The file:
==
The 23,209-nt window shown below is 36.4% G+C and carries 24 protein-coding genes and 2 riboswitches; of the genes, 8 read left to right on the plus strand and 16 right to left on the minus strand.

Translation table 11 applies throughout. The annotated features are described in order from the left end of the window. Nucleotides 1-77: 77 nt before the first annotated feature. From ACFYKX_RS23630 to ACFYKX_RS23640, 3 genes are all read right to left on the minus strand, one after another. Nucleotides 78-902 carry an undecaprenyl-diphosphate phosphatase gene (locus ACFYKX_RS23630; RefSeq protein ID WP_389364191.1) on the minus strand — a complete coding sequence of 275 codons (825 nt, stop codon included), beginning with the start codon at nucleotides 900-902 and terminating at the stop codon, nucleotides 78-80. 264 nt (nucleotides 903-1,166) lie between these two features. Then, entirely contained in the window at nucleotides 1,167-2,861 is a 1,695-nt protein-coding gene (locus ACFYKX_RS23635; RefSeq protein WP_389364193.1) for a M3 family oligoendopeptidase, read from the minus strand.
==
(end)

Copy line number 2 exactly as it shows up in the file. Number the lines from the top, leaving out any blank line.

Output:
Translation table 11 applies throughout. The annotated features are described in order from the left end of the window. Nucleotides 1-77: 77 nt before the first annotated feature. From ACFYKX_RS23630 to ACFYKX_RS23640, 3 genes are all read right to left on the minus strand, one after another. Nucleotides 78-902 carry an undecaprenyl-diphosphate phosphatase gene (locus ACFYKX_RS23630; RefSeq protein ID WP_389364191.1) on the minus strand — a complete coding sequence of 275 codons (825 nt, stop codon included), beginning with the start codon at nucleotides 900-902 and terminating at the stop codon, nucleotides 78-80. 264 nt (nucleotides 903-1,166) lie between these two features. Then, entirely contained in the window at nucleotides 1,167-2,861 is a 1,695-nt protein-coding gene (locus ACFYKX_RS23635; RefSeq protein WP_389364193.1) for a M3 family oligoendopeptidase, read from the minus strand.